The history of fencing parallels the evolution of civilization, back from the days of ancient Egypt and Rome, to the barbaric dark ages, to the fast and diligent renaissance, up to the modern, increasingly popular fencing today, fencing has always been regarded as more than a sport; it is an art form, an ancient symbol of power and glory, and a deeply personal, individual form of expression. Fencing is and always has been an ntrinsic part of life, from dueling and Battle of Yore, to the widely captivating movies and facets of popular culture such as Zoro and The Princess Bride.

The earliest evidence of fencing as a sport comes from a carving in Egypt, dating back to about 1200 B. C. ; which shows a sport fencing bout with masks, protective weapon tips, and judges. (Internet/Pg. 1) Fencing is a sport involving the use of swords for attack and defense according to set movements and rules. While the use of swords date back to prehistoric times and swordplay to ancient civilizations, the sport of fencing began only at the end of the nineteenth century. The sport divided into three major branches based upon the weapon used: epee, foil, and sabre. (Britannica/Pg. 23)

Swordsmanship, as a pastime and in single combat and war, was also practiced widely by the ancient Persians, Babylonians, Greeks, and Romans as well as by some German tribes. The Greek and Roman civilizations favored short swords and light spears, and taught their warriors in schools called Ludi. (Internet/Pg2) The collapse of the roman civilization around 746 A. D. , brought the crude, heavy weapons of the barbarian invaders and signaled a regression of fencing through the dark ages. With the introduction of gunpowder in the fourteenth country armor fell in to disguise, and swords became lighter and more manageable.

Skillful swordplay became very important in war and in gentlemans daily life. By the fifteenth century guilds of fencing masters were formed throughout Europe, the most notable of which was the Marx Bruder, or the Association of St. Marcus of Lowenberg, which was granted letters patent by the Emperor Frederick in 1840, with headquarters at Frankfort am Main and branches else-where. (Britannica/Pg. 723) These schools, teaching students skill for use in war and duels of honor, became very powerful and ealously guarded their secret moves and strokes, which later became orthodox fencing movements and survived into modern fencing.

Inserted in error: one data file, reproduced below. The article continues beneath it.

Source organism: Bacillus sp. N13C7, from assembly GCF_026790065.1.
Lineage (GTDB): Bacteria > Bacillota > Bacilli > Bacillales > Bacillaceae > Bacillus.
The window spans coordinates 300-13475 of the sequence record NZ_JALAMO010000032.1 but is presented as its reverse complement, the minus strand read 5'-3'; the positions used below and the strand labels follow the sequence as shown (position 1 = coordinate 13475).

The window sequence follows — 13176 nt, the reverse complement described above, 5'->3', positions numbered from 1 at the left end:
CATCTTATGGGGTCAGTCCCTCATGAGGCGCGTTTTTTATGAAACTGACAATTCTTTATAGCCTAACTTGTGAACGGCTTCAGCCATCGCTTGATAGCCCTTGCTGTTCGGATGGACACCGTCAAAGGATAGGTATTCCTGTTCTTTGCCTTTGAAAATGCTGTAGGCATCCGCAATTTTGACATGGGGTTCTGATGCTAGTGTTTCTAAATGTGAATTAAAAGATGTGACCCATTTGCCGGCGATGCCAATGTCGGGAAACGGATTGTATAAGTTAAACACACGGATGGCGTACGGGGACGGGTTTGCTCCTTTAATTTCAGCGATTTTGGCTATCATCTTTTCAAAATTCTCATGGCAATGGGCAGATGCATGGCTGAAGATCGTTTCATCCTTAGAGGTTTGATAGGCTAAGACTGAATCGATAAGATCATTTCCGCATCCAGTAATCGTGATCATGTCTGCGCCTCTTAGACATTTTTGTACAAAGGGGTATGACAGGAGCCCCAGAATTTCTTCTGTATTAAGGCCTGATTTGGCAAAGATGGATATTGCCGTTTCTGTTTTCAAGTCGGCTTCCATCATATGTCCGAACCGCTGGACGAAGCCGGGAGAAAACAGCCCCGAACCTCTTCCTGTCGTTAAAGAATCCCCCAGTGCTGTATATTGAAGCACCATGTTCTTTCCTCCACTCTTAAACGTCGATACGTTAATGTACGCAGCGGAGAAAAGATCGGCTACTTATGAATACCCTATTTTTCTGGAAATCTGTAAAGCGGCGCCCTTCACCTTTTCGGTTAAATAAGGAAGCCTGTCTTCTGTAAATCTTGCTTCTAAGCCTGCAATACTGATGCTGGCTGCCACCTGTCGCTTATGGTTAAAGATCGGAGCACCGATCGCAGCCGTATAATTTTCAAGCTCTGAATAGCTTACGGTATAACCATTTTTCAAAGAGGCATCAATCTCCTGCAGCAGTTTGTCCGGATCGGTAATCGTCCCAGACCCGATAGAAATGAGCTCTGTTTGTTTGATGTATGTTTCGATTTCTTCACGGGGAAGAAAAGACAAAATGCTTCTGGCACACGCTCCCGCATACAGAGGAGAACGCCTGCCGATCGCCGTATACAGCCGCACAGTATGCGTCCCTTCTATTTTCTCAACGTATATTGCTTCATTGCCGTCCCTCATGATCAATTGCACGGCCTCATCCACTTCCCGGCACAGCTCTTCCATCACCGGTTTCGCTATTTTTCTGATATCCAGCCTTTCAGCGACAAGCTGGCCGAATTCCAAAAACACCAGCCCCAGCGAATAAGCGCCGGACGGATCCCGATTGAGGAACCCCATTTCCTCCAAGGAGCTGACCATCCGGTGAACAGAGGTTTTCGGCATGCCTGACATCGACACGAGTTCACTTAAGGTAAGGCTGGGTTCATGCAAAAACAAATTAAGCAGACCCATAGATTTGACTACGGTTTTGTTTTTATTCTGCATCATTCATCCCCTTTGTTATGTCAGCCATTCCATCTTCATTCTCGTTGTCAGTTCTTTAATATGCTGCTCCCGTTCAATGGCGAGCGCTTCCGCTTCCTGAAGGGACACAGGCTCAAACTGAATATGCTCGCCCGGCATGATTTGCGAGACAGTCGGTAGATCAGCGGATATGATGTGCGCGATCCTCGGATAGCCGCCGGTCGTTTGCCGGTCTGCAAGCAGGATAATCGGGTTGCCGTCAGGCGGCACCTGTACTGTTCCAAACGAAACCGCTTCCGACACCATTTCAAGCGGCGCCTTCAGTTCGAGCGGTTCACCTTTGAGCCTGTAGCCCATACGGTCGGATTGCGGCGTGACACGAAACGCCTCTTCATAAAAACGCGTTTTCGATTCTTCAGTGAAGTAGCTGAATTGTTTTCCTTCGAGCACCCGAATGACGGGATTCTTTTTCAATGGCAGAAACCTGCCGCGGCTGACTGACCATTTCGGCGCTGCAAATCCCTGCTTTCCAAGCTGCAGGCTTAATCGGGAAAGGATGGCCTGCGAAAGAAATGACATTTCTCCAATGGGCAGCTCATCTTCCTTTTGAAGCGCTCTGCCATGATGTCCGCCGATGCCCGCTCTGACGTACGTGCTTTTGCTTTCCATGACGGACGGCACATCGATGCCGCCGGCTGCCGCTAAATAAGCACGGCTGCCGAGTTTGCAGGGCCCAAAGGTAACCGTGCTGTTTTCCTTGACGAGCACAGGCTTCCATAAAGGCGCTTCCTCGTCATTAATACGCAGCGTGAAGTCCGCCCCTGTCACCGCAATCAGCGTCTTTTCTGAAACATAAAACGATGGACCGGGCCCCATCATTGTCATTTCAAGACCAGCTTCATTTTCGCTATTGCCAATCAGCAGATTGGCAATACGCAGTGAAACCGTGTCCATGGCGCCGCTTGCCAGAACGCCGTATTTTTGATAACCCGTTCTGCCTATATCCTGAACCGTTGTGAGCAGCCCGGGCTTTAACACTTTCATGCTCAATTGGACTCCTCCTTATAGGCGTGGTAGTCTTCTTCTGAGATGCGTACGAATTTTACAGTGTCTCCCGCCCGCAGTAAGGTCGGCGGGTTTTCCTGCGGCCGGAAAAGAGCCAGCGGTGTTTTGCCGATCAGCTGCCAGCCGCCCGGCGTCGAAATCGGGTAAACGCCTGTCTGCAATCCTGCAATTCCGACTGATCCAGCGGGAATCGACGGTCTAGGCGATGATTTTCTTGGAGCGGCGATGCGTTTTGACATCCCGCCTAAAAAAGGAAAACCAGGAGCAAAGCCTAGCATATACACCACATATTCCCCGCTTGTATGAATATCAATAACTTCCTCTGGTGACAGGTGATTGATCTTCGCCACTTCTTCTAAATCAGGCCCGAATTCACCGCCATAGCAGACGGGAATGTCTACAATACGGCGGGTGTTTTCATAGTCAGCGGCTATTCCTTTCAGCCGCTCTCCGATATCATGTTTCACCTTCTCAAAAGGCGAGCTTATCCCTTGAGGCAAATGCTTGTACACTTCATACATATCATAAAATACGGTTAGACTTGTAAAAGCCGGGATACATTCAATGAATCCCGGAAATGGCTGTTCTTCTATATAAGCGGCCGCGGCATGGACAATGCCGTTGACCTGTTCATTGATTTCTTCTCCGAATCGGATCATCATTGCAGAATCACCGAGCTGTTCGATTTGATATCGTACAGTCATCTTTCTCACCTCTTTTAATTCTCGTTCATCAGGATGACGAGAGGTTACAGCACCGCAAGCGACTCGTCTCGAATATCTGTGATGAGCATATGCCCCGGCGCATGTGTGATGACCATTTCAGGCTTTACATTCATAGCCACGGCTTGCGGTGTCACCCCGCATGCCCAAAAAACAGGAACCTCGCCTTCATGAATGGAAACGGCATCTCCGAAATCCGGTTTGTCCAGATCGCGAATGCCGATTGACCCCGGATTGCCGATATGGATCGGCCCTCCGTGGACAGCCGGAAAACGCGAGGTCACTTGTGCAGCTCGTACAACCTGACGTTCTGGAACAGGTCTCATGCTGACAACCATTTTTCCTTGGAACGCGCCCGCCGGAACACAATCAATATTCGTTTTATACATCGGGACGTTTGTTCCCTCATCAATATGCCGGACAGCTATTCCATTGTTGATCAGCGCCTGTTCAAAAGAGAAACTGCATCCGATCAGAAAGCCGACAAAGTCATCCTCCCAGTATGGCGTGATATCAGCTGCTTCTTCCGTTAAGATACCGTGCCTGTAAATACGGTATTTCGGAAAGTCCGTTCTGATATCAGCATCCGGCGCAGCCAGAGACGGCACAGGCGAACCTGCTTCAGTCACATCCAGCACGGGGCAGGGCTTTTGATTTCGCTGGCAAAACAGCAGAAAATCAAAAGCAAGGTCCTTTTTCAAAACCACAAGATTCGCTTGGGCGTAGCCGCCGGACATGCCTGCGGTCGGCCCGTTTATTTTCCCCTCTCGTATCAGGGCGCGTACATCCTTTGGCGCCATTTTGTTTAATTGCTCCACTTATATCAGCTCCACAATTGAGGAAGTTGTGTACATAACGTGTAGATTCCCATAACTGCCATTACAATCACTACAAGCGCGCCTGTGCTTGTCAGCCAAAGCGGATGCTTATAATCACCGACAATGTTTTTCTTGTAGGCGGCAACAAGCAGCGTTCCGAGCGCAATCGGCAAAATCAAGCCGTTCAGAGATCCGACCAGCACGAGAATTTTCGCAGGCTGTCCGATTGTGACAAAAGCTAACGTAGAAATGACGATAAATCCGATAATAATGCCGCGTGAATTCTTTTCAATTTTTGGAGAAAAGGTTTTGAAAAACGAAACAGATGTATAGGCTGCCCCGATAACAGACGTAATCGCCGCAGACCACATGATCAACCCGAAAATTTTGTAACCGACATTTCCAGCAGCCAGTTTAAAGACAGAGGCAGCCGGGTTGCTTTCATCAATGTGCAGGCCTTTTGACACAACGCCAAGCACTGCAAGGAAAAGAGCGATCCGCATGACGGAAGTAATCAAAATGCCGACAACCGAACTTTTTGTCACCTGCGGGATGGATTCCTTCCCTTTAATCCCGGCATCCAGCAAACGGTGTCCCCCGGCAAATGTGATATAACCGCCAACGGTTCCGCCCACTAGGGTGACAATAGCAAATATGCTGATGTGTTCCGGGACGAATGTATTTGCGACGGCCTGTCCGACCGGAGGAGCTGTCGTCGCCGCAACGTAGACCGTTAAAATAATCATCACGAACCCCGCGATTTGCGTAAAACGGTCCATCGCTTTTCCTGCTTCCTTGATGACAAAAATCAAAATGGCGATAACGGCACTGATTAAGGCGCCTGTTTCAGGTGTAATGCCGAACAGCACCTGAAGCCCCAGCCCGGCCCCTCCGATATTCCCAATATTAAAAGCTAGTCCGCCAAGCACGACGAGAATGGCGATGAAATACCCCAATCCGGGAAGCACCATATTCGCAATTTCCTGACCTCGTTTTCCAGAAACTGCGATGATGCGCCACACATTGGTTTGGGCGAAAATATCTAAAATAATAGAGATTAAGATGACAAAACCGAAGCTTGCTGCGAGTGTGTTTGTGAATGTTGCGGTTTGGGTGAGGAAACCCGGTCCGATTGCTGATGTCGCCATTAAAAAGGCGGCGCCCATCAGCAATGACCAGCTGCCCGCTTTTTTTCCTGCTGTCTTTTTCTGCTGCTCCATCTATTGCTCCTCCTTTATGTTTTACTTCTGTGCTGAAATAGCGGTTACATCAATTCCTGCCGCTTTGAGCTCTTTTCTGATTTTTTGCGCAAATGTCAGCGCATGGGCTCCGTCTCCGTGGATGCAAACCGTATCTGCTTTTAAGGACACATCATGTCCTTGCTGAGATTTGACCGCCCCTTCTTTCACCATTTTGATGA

Early fencing moves were rough and ready and wrestling tricks were allowed. The Italians discovered the effectiveness of the dexterous use of the point rather than the edge of the sword. By the end of the seventeenth century, the lighter, simple and nimble weapon, the rapier controlled fencing style, emphasizing on skill and speed rather than force as it spread through Europe. Most of the wrestling was abandoned, the lunge was discovered, and fencing was established as an art. The long rapier was beautifully balanced, excellent in attack and for keeping an opponent at a distance but too heavy for all the movements of combat.

Defense was effective by parrying with the left hand, protected by a gauntlet or cloak armed with a dagger. Opponents strokes were often avoided by ducking or side-stepping. Rapier fencing was a two handed contest with the swordsman squared off to each other as they circled, seeking advantage of terrain or light. (Britannica/Pg. 723) In the latter half of the seventeenth , the sword and swordsmanship changed dramatically with a change in gentlemans dress. In France the court of Louis XIV set the fashion of silk stockings, breeches, and brocade coats, which replaced the doublet and hose, top boots, and cloaks.

Fashion also decreed the wearing of light, short court sword. The French style set in throughout Europe , the short court sword was soon recognized as an ideal light weapon capable of performing all attacks and defense movements. The court sword evolved swordsmanship to one hand. Hits were made with the point only, defense was effected by the blade, and true fencing emerged as the French style displaced the Italians. A fencer needs only a jacket, a mask, a glove, a weapon, trousers or encing breeches, white stockings, and flat soled shoes. Aside from any equipment physique, skill, and endurance would be great for this sport.